Plastic (in) Paradise: Karen Tei Yamashita’s Through the Arc of the Rain Forest

Author: Michaela Keck, Carl von Ossietzky University of Oldenburg, Germany
Published: July 28, 2021

Citation: Keck, M. (2021). Plastic (in) Paradise: Karen Tei Yamashita’s Through the Arc of the Rain Forest. IAFOR Journal of Literature & Librarianship, 10(1).


This contribution examines the magic-realist metaphor of the Matacão in Karen Tei Yamashita’s (1990) debut novel Through the Arc of the Rain Forest as a trope that invites us to imagine, reflect on, and explore plastic’s cross-cultural meanings, aesthetic experiences, and materialist implications. I contend that through the Matacão, Yamashita engenders a narrative about, as well as an aesthetic experience of, plastic that is inherently ambivalent and paradoxical. While it provides societies with material wealth and sensual pleasures, it poses at the same time a profound threat to life – human and nonhuman. The main part of the article is divided into two major sections: in the first part, I read Yamashita’s story about the Matacão as historiographic metafiction that parodies the socio-cultural history of plastic and its utopian promises and failures. In the second part, I draw on Catherine Malabou’s philosophical concept of plasticity to explore the Matacão’s material agency, as well as the social mobility and economic connectivity of Yamashita’s human protagonists in their plastic environments. The theoretical perspective of Malabou’s concept of plasticity shifts the focus to the agentic forces of the waste material and allows us to read Yamashita’s Matacão as both a site and material that, notwithstanding its devastating impacts, also holds potentialities for resilience and repair, and even the possibility for an, at least temporary, utopia.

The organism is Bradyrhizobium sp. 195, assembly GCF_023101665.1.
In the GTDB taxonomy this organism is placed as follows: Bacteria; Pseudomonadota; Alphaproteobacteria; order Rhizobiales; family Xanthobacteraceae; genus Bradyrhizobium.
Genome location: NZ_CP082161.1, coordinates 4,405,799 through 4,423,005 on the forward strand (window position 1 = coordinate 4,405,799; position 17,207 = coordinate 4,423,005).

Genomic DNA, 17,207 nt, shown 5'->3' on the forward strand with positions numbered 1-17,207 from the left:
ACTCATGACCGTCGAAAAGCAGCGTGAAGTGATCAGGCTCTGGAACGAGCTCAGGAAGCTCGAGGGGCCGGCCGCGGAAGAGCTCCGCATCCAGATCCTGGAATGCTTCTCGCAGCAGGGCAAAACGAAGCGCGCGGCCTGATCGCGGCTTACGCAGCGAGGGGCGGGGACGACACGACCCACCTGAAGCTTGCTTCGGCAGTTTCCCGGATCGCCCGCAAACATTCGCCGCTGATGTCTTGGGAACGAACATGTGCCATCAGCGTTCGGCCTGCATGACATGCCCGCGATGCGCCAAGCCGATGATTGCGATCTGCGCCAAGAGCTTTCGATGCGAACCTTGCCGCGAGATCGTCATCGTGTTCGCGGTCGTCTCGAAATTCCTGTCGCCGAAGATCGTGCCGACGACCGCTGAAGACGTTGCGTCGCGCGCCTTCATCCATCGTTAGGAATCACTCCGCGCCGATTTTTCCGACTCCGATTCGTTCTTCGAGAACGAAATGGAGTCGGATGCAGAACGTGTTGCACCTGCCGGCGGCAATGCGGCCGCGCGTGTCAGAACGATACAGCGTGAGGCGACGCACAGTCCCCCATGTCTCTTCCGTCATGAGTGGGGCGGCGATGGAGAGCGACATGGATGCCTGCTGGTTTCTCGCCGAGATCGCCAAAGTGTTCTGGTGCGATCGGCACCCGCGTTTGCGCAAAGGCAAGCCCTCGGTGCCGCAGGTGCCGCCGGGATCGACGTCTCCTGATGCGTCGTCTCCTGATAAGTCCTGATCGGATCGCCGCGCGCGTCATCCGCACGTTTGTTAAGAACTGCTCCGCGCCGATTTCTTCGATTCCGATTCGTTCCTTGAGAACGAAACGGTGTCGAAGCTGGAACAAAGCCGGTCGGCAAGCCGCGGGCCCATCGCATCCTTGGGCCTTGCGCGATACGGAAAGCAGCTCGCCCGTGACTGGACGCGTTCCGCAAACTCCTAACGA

Catherine Malabou, Karen Tei Yamashita, material ecocriticism, plastic, plasticity, Through the Arc of the Rain Forest